Angel biscuits have been the rage in Southern kitchens for decades. While most often we're known for making classic Southern buttermilk biscuits, these angle biscuits are special. I can't think of a single member of my family that doesn't make these biscuits regularly. My Grandma's, my Mom and as well as my Aunt's each had their own version and technique for making angel biscuits using the same ingredients in varying amounts. There's just never a bad biscuit in the batch. They're delicious with a slice of ham, a drizzle of honey, a generous pat of butter or a slathering of homemade jam. They can be served at any meal. They practically are a meal.
A Bite of Nostalgia
My Aunt Beulah, insisted these biscuits be dipped in butter, then folded over and two biscuits placed side by side on the baking pan to form the look of angels wings. My Mom's preference, is to make the dough one day in advance to allow the flavor of the dough to intensify. is isn't an imperative step, the biscuits can certainly be made and baked immediately after the first rising as well.
- Angel biscuit dough can be divided, and baked fresh in smaller batches. Store the dough covered and refrigerated and it will last for as long as one week.
- In that case, remove the desired amount of dough from the batch, cut or roll into rounds, then allow to rise as directed in the recipe prior to baking.
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Helpful Kitchen Items:
- 2 ¼ oz packets active dry yeast 2 ¼ tsp per packet
- ¼ cup warm water [110°F]
- 5 cups all-purpose flour plus additional for kneading
- ⅓ cup granulated sugar
- 2 tsp baking powder
- 1 tsp baking soda
- 2 tsp salt
- ¾ cup chilled butter cubed
- ½ cup chilled solid vegetable shortening prefer butter flavored
- 2 cups buttermilk lukewarm
- 2-4 Tbsp butter melted to brush the tops
- To make the dough: Sprinkle both packets of dry yeast over warm water. Set aside for 5 minutes.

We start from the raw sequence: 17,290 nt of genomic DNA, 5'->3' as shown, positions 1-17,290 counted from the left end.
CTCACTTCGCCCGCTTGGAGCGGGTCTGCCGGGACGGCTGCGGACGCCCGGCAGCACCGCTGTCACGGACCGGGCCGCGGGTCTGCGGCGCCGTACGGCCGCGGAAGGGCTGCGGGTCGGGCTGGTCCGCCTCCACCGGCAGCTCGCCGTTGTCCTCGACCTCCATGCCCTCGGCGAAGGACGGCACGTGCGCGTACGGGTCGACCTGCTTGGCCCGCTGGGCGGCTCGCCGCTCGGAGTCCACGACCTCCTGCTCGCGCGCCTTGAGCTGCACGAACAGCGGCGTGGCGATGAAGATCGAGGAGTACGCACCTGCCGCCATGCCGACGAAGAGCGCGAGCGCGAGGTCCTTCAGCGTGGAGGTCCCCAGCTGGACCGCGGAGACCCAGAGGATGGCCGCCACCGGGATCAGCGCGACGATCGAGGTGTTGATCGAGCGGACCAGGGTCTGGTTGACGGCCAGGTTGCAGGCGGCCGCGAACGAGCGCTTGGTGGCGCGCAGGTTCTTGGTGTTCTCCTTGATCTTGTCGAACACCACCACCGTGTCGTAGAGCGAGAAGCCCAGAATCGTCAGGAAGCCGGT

- In a medium size bowl, sift together flour, sugar, baking powder, soda and salt in a large mixing bowl.
- Using a pastry blender, food processor or hand mixer cubed butter and vegetable shortening into the dry ingredients until it resembles cornmeal.
- After the yeast has become creamy and "bloomed" add to the warm buttermilk and gently stir until combined.
- Make a well in the center of the dough and add the buttermilk-yeast mixture.
- Gradually work the liquid into the dry ingredients until combined. The dough won't be completely smooth.
- Turn the dough out onto a lightly floured non-stick surface. Begin to work the dough, turning and gently kneading just until it comes together and appears smooth.
- At this stage, you may divide the dough, in half if desired. Place half into a buttered bowl, and lay a damp towel on top and refrigerate. [Tip: The dough may be stored for up to 1 week in the refrigerator]
- Using a floured rolling pin roll the dough to ½ inch thickness. Use a 2 or 3 inch biscuit cutter dipped in flour to cut into rounds, reshaping the dough as needed. Do not twist the biscuit cutter use an up and down motion.
- Place onto a parchment lined or lightly greased baking sheet, then cover with a damp cloth. Allow to rise in a draft free place for 1 hour. [see cook's note]
- Melt remaining 2-4 Tbsp of butter, and brush the tops just before baking.
- Preheat the oven to 400°F and bake for 13-15 minutes until golden and cooked through.
- Brush tops again with melted butter before serving.